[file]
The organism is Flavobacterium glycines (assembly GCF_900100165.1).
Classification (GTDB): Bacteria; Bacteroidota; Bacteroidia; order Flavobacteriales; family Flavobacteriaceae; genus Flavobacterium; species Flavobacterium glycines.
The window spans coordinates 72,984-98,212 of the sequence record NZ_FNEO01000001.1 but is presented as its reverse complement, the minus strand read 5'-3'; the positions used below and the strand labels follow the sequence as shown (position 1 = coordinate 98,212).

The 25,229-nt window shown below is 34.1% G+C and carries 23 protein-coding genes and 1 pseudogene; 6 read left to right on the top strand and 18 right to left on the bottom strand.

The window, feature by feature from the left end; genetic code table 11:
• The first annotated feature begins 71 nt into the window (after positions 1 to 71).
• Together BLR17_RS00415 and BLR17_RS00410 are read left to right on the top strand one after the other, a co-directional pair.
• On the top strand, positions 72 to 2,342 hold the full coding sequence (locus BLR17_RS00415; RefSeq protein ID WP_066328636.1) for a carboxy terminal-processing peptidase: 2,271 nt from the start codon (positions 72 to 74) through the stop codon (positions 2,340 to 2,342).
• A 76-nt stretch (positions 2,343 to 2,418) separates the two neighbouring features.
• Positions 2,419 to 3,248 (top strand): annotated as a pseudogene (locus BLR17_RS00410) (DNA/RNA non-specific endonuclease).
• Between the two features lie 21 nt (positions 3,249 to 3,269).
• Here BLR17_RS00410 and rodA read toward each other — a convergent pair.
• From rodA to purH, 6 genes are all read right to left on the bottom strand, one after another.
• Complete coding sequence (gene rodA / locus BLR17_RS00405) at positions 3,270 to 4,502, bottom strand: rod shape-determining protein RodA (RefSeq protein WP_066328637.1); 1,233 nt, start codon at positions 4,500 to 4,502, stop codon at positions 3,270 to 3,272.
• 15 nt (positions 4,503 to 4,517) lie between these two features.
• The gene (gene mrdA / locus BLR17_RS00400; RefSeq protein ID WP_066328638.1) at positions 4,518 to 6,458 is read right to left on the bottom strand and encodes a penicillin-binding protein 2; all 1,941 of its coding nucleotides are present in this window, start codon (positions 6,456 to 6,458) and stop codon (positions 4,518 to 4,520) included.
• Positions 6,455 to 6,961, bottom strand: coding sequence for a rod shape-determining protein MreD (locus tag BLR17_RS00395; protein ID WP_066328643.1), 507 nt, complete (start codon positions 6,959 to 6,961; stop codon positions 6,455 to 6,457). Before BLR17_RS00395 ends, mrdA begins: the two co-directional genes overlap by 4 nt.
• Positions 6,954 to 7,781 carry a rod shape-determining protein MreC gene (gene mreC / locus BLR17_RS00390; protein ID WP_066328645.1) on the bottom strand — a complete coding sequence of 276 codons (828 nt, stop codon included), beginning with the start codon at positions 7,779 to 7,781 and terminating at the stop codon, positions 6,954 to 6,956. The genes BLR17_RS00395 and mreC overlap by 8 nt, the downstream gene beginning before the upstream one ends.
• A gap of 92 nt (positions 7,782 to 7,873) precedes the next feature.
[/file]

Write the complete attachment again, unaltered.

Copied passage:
The organism is Flavobacterium glycines (assembly GCF_900100165.1).
Classification (GTDB): Bacteria; Bacteroidota; Bacteroidia; order Flavobacteriales; family Flavobacteriaceae; genus Flavobacterium; species Flavobacterium glycines.
The window spans coordinates 72,984-98,212 of the sequence record NZ_FNEO01000001.1 but is presented as its reverse complement, the minus strand read 5'-3'; the positions used below and the strand labels follow the sequence as shown (position 1 = coordinate 98,212).

The 25,229-nt window shown below is 34.1% G+C and carries 23 protein-coding genes and 1 pseudogene; 6 read left to right on the top strand and 18 right to left on the bottom strand.

The window, feature by feature from the left end; genetic code table 11:
• The first annotated feature begins 71 nt into the window (after positions 1 to 71).
• Together BLR17_RS00415 and BLR17_RS00410 are read left to right on the top strand one after the other, a co-directional pair.
• On the top strand, positions 72 to 2,342 hold the full coding sequence (locus BLR17_RS00415; RefSeq protein ID WP_066328636.1) for a carboxy terminal-processing peptidase: 2,271 nt from the start codon (positions 72 to 74) through the stop codon (positions 2,340 to 2,342).
• A 76-nt stretch (positions 2,343 to 2,418) separates the two neighbouring features.
• Positions 2,419 to 3,248 (top strand): annotated as a pseudogene (locus BLR17_RS00410) (DNA/RNA non-specific endonuclease).
• Between the two features lie 21 nt (positions 3,249 to 3,269).
• Here BLR17_RS00410 and rodA read toward each other — a convergent pair.
• From rodA to purH, 6 genes are all read right to left on the bottom strand, one after another.
• Complete coding sequence (gene rodA / locus BLR17_RS00405) at positions 3,270 to 4,502, bottom strand: rod shape-determining protein RodA (RefSeq protein WP_066328637.1); 1,233 nt, start codon at positions 4,500 to 4,502, stop codon at positions 3,270 to 3,272.
• 15 nt (positions 4,503 to 4,517) lie between these two features.
• The gene (gene mrdA / locus BLR17_RS00400; RefSeq protein ID WP_066328638.1) at positions 4,518 to 6,458 is read right to left on the bottom strand and encodes a penicillin-binding protein 2; all 1,941 of its coding nucleotides are present in this window, start codon (positions 6,456 to 6,458) and stop codon (positions 4,518 to 4,520) included.
• Positions 6,455 to 6,961, bottom strand: coding sequence for a rod shape-determining protein MreD (locus tag BLR17_RS00395; protein ID WP_066328643.1), 507 nt, complete (start codon positions 6,959 to 6,961; stop codon positions 6,455 to 6,457). Before BLR17_RS00395 ends, mrdA begins: the two co-directional genes overlap by 4 nt.
• Positions 6,954 to 7,781 carry a rod shape-determining protein MreC gene (gene mreC / locus BLR17_RS00390; protein ID WP_066328645.1) on the bottom strand — a complete coding sequence of 276 codons (828 nt, stop codon included), beginning with the start codon at positions 7,779 to 7,781 and terminating at the stop codon, positions 6,954 to 6,956. The genes BLR17_RS00395 and mreC overlap by 8 nt, the downstream gene beginning before the upstream one ends.
• A gap of 92 nt (positions 7,782 to 7,873) precedes the next feature.